Blog. Many might assume that their freedom of speech is protected online. The internet is a global structure connecting us all, and to many it might seem like a public space, but the social platforms we use to communicate with each other, are privately owned, and the opinions we express there, are not protected by the Universal Declaration of Human Right or by the First Amendment in the American Constitution. As it turns out, our freedom of speech is only protected in public spaces, and the internet, and the social platforms we use, are not in a legal sense perceived as a public forum. This was – in a nutshell – the talk by lawyer Dan Shefet at the European Data Ethics Forum in September.
Even though social platforms in general are not seen as public spaces, the case might be a little different when it comes to public officials. In July 2017, the Knight First Amendment Institute at Columbia University, filed a lawsuit against president Trump, for blocking seven twitter users from his official twitter account @realDonaldTrump, for disagreeing with his policies and criticising him. The seven twitter users were excluded from the public debate on the president’s twitter account and held from reading his political statements.
The argument from the Knight First Amendment Institute was, that the president’s twitter account, even though he has had it before running for office, should be perceived as a public forum, based on the way he uses it as a communication channel for the White House, e.g. to make political announcements of new policies and nominees to key government positions.
This year last May, Judge Naomi Reice Buchwald of the U.S. District Court for the Southern District of New York, ruled that is was in violation with the First Amendment for the president to block the seven twitter users from his twitter account. Not only did he limit these users from seeing his statements and commenting on them, but he also depriving other users from the debates that might have arisen from these twitter users’ comments.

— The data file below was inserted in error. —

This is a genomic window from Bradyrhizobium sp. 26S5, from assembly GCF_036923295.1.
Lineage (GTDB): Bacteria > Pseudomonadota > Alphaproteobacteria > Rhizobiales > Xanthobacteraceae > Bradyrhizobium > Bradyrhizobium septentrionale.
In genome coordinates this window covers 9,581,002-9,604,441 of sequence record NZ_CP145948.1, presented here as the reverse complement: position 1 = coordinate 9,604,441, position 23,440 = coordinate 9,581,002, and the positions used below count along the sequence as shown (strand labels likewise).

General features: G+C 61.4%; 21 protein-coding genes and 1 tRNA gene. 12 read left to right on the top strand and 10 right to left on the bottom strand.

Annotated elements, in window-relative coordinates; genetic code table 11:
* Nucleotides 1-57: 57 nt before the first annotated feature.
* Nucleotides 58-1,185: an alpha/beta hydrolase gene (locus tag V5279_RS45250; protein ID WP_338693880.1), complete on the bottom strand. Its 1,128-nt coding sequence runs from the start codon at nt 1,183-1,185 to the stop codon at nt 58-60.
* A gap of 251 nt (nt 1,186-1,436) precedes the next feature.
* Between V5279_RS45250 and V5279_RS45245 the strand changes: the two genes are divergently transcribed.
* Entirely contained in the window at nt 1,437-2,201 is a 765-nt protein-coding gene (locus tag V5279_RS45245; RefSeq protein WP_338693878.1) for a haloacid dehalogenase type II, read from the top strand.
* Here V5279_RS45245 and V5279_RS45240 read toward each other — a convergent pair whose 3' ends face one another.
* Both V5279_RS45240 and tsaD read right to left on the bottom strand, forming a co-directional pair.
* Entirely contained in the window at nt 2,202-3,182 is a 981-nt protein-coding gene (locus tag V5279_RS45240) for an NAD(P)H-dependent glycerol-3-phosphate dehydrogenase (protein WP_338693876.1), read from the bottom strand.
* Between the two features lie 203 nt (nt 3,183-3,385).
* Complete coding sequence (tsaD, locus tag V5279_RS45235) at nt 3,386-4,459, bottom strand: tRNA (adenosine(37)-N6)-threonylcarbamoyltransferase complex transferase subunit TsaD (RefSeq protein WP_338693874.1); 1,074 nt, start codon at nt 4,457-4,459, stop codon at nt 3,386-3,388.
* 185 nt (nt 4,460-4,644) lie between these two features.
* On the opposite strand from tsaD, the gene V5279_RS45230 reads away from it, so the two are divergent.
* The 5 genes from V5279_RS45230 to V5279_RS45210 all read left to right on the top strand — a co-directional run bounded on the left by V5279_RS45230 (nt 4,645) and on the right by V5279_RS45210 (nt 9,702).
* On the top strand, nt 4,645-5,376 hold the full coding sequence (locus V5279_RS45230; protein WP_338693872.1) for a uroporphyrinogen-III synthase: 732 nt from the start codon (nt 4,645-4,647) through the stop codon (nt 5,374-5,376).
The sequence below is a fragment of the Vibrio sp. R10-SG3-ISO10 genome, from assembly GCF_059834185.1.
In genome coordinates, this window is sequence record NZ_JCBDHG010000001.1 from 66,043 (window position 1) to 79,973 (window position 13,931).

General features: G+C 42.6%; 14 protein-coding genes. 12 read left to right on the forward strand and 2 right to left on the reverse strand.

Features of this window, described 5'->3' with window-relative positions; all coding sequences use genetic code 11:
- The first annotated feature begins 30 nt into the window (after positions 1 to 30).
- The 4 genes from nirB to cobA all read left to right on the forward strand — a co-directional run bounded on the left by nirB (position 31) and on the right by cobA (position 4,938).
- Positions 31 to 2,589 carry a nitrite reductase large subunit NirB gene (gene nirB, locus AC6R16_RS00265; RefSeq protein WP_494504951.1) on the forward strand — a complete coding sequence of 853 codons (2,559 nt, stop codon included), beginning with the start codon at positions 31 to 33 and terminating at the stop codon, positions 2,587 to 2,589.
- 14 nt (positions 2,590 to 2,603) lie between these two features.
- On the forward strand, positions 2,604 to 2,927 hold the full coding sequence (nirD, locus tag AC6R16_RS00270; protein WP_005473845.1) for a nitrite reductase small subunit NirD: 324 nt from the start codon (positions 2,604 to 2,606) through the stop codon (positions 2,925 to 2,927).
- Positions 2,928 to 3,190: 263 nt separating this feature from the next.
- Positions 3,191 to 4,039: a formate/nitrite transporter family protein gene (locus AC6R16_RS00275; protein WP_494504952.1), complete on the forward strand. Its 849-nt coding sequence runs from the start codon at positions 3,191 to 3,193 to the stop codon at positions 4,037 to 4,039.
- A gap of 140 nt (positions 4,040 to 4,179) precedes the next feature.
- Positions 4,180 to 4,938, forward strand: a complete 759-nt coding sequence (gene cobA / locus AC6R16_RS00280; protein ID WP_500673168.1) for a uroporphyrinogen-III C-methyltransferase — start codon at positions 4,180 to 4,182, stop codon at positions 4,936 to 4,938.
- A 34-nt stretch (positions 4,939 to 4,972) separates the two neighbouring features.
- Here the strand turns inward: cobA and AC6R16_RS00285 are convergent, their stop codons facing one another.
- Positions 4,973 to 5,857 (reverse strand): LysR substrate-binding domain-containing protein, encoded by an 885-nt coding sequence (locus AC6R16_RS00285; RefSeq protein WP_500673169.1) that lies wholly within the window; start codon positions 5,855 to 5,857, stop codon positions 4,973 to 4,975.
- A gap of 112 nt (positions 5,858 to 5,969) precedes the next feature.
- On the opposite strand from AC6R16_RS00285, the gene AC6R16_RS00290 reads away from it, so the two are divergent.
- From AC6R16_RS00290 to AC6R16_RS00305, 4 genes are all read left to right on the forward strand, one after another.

The ruling makes is easier to protect other citizens from being excluded from the debates that take place on accounts of public officials, but even though there has been a ruling in the case with Donald Trumps’ twitter account, it does not mean that our human rights, in specific our freedom of speech, in general is protected on social platforms, according to Dan Shefet.
The big social platforms, such as Twitter, Facebook and YouTube, are privately owned companies, and they themselves are protected by the law. This means in most circumstances that they get to censure their platforms the way they want and decide who get to use it. The user’s opinions are thereby not legally protected by the Universal Human Rights Declaration or the First Amendment, said Dan Shefet who then asked the audience to question our social media behaviour:
We must ask ourselves, who we think should have the power to censure statements and opinions being expressed on social platforms connecting billions of people across the world? Is it appropriate for private firms, to be the ones to decide whose voices is to be heard or silenced? Do we want them to have that power?
Signe Agerskov is guest contributor and master student at IT University in Copenhagen where she studies Digital Innovation and Management with specialisation in Blockchain Economics.